Love where you live!
LA MESA -- In many ways, Tuesday started out as a sort of classic small town day.
The friends, family and admirers of local restaurateur Don Sanfilippo gathered in a church to honor a life that had been lived, in large part, at the service of La Mesa.
"When Anna Sanfilippo got done talking there wasn't a dry eye in the house,'' said Jim Wieboldt, who was among hundreds attending the memorial. "There was a man who did so much for this city.''
But if there was a sense of unity and civic pride at Sanfilippo's memorial service, much of that good feeling quickly disappeared as the reality of life in California these days quickly intruded on the rest of Tuesday.
Many of those who attended the memorial later retired to the City Council chambers, where some, like local realtor Laura Lothian, still wearing funeral black, participated in an evening that was a mix of angst, anger and vitriol.
One guesses Don Sanfilippo wouldn't have approved.
First the anger -- and the news.
What had looked on the agenda like a routine and uneventful meeting was suddenly disrupted by a report by City Manager David Witt that the state's fiscal crisis -- to date more of a troublesome sidelight to city government -- had just landed like a ton of bricks. In an unprecedented move, the city had been informed it would need to make a nearly $2-million payment to the state within a matter of days.
The payment, in the state's view, was to make up for tax collections on local development projects that the state and local governments had been wrangling legally over for months now. Local governments had fought the state in court to stop the state from taking this money, but the locals had lost and the state was demanding its winnings now.
The state's demand brought out bitter words, even from usually even-tempered council members like Mark Arapostathis. He called it "extortion'' and compared it to the state "reaching down our throats and taking out a vital organ.''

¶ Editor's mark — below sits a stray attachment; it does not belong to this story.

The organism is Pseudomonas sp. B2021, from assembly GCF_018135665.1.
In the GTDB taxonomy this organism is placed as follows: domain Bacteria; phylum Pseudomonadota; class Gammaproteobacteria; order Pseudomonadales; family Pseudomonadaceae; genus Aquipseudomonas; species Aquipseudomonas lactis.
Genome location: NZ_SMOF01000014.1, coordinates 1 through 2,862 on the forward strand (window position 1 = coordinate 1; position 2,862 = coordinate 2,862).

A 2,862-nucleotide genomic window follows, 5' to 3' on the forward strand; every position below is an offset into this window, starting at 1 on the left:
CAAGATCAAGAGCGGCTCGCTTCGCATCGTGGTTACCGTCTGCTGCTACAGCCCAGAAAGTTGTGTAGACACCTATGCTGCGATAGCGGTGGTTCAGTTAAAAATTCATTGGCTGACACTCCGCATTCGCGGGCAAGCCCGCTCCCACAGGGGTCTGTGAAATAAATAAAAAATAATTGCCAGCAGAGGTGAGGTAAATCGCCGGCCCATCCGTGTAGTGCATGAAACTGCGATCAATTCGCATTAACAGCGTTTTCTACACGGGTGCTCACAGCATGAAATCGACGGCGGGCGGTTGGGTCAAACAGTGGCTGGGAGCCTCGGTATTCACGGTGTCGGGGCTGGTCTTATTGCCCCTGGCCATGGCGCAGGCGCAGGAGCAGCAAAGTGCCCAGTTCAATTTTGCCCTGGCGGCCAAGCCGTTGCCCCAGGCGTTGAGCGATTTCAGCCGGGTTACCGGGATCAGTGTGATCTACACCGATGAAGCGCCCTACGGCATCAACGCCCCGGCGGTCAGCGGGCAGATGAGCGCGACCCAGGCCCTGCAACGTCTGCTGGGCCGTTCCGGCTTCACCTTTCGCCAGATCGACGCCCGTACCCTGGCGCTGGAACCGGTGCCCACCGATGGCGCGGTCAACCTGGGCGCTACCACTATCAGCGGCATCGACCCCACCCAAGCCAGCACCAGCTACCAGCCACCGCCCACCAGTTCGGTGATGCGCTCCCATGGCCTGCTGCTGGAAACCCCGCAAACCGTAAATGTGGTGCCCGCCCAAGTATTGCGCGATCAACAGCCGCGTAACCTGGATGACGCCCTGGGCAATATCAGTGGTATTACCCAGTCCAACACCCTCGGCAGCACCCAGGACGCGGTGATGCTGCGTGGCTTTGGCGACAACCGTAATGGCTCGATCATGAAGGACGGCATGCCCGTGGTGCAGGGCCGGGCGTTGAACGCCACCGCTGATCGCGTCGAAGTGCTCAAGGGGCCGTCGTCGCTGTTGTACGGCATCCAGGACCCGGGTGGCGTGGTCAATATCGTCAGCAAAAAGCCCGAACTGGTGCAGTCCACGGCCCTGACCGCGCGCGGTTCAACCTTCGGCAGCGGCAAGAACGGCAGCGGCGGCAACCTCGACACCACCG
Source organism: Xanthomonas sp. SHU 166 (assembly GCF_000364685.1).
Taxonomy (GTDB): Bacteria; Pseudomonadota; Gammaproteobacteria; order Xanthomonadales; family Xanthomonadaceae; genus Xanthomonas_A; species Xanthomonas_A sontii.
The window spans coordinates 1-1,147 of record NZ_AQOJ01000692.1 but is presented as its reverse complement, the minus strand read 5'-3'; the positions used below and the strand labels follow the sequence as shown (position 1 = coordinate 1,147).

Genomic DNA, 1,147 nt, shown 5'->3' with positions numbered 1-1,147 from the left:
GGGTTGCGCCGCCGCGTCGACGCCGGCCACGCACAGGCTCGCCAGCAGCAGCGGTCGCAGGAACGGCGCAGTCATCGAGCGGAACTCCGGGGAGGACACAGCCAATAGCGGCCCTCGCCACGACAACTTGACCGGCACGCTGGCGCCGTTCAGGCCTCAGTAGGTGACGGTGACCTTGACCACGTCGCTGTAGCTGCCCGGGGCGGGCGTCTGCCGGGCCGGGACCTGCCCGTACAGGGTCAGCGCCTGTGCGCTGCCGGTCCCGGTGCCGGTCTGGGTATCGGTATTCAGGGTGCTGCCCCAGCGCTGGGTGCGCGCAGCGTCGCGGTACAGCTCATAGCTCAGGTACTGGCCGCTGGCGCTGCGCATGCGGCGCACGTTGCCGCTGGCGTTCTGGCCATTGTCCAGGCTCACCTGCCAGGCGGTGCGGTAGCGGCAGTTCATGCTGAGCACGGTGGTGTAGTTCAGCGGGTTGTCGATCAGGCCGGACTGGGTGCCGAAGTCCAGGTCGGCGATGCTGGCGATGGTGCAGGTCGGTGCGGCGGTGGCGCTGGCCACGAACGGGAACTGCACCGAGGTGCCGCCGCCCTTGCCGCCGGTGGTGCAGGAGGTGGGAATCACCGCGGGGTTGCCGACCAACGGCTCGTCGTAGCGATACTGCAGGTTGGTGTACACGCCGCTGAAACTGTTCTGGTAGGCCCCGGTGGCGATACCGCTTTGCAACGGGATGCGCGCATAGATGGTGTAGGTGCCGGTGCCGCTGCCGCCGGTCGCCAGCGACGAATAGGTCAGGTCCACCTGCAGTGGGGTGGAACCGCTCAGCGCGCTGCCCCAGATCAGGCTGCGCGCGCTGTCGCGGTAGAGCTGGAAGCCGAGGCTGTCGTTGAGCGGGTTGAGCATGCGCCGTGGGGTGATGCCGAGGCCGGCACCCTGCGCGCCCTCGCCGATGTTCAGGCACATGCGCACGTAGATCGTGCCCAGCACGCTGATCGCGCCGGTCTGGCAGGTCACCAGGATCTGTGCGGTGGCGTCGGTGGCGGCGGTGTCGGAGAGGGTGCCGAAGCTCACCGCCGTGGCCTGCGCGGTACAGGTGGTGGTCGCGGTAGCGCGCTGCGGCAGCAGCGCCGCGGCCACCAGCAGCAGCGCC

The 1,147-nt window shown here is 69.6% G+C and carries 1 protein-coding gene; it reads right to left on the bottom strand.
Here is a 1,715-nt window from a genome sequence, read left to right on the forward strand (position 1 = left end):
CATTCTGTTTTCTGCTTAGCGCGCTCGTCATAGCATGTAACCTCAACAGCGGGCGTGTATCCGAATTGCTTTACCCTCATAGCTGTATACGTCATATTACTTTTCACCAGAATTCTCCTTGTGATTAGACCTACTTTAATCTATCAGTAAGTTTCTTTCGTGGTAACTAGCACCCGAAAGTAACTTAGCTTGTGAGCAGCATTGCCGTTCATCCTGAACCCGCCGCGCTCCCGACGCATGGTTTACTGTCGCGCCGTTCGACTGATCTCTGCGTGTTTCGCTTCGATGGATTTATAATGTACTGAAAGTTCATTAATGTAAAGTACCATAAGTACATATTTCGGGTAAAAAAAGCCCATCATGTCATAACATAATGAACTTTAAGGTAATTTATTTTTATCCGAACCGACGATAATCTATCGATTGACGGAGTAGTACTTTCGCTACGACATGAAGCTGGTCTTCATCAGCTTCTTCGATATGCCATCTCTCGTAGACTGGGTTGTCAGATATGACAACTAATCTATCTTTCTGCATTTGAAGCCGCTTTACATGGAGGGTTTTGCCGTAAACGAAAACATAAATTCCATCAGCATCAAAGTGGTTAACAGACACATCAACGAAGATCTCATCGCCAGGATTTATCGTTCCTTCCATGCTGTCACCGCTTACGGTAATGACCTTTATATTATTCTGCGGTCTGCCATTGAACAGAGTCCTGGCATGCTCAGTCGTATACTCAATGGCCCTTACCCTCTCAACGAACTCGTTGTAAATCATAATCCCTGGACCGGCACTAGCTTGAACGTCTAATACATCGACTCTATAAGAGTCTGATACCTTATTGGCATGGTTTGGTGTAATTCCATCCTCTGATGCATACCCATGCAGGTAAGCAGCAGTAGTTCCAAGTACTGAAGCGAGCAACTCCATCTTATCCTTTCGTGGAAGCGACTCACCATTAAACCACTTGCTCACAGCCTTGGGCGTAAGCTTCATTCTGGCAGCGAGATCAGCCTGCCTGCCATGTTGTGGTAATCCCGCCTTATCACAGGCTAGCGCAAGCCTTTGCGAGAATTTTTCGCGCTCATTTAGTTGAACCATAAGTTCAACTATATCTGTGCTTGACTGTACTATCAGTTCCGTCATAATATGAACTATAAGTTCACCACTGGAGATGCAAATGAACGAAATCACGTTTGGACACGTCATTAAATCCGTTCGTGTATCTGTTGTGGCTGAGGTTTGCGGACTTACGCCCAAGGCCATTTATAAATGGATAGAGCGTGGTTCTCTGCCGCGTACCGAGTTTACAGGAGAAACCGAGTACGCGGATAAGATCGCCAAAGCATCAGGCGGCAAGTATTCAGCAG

Mayor Art Madrid was less metaphoric.
"There are 120 legislators in Sacramento,'' Madrid said. "Seventy-nine of them are former local officials yet they get up there and drink the kool-aid and they become robots, stealing money from the people they say they represent. . . Mickey Mouse could do better.''
City Manager Witt said, however, the threat of penalties and the state's authority in distributing sales tax revenue meant the city needed to make this payment, which he said represents 20 percent of La Mesa's reserve fund. The council held its collective nose and voted 4-0 to approve the payment.
Witt said the payment won't force layoffs or immediate service reductions, but he said the city is being pushed under its stated reserve policies and will have to look for ways to replace those funds.
"The governor wants that money and he is being unrelenting,'' Witt said.
After this uplifting lesson in state/local politics, the council turned to approving appointments to its many committees and commissions, a potentially more uplifting issue that highlights the volunteers hours donated to the city each year by so many. But even this issue took a contentious turn.